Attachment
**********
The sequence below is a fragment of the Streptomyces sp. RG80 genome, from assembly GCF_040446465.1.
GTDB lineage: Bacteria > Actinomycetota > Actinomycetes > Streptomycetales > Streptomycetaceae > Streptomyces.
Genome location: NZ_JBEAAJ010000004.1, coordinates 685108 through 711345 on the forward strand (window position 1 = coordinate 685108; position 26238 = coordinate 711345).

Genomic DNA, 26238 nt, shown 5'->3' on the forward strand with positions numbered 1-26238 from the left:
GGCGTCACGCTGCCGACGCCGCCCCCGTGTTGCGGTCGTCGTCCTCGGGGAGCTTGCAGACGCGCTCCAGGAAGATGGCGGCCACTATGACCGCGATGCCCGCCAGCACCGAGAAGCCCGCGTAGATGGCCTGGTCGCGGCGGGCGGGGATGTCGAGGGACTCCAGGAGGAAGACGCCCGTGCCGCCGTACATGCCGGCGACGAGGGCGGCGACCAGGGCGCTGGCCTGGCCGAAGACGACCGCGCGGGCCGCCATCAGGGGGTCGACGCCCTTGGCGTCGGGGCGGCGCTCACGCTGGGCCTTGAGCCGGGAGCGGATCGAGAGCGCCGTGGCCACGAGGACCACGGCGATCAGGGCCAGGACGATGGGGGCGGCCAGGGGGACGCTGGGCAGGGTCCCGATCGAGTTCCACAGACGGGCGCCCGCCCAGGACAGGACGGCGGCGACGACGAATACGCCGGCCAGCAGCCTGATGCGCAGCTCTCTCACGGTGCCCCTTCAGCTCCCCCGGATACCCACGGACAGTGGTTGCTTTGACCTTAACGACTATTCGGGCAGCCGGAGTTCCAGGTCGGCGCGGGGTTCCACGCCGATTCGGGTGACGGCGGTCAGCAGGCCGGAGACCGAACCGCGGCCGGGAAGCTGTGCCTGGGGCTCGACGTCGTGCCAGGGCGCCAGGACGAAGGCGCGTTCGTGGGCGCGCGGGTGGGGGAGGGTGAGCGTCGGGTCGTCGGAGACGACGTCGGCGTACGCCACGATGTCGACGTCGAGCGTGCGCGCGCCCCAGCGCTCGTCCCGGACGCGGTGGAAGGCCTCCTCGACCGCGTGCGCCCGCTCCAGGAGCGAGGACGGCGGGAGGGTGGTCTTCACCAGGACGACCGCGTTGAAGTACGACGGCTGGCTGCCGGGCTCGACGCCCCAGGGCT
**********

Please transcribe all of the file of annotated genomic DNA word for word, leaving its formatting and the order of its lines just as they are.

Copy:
The sequence below is a fragment of the Streptomyces sp. RG80 genome, from assembly GCF_040446465.1.
GTDB lineage: Bacteria > Actinomycetota > Actinomycetes > Streptomycetales > Streptomycetaceae > Streptomyces.
Genome location: NZ_JBEAAJ010000004.1, coordinates 685108 through 711345 on the forward strand (window position 1 = coordinate 685108; position 26238 = coordinate 711345).

Genomic DNA, 26238 nt, shown 5'->3' on the forward strand with positions numbered 1-26238 from the left:
GGCGTCACGCTGCCGACGCCGCCCCCGTGTTGCGGTCGTCGTCCTCGGGGAGCTTGCAGACGCGCTCCAGGAAGATGGCGGCCACTATGACCGCGATGCCCGCCAGCACCGAGAAGCCCGCGTAGATGGCCTGGTCGCGGCGGGCGGGGATGTCGAGGGACTCCAGGAGGAAGACGCCCGTGCCGCCGTACATGCCGGCGACGAGGGCGGCGACCAGGGCGCTGGCCTGGCCGAAGACGACCGCGCGGGCCGCCATCAGGGGGTCGACGCCCTTGGCGTCGGGGCGGCGCTCACGCTGGGCCTTGAGCCGGGAGCGGATCGAGAGCGCCGTGGCCACGAGGACCACGGCGATCAGGGCCAGGACGATGGGGGCGGCCAGGGGGACGCTGGGCAGGGTCCCGATCGAGTTCCACAGACGGGCGCCCGCCCAGGACAGGACGGCGGCGACGACGAATACGCCGGCCAGCAGCCTGATGCGCAGCTCTCTCACGGTGCCCCTTCAGCTCCCCCGGATACCCACGGACAGTGGTTGCTTTGACCTTAACGACTATTCGGGCAGCCGGAGTTCCAGGTCGGCGCGGGGTTCCACGCCGATTCGGGTGACGGCGGTCAGCAGGCCGGAGACCGAACCGCGGCCGGGAAGCTGTGCCTGGGGCTCGACGTCGTGCCAGGGCGCCAGGACGAAGGCGCGTTCGTGGGCGCGCGGGTGGGGGAGGGTGAGCGTCGGGTCGTCGGAGACGACGTCGGCGTACGCCACGATGTCGACGTCGAGCGTGCGCGCGCCCCAGCGCTCGTCCCGGACGCGGTGGAAGGCCTCCTCGACCGCGTGCGCCCGCTCCAGGAGCGAGGACGGCGGGAGGGTGGTCTTCACCAGGACGACCGCGTTGAAGTACGACGGCTGGCTGCCGGGCTCGACGCCCCAGGGCT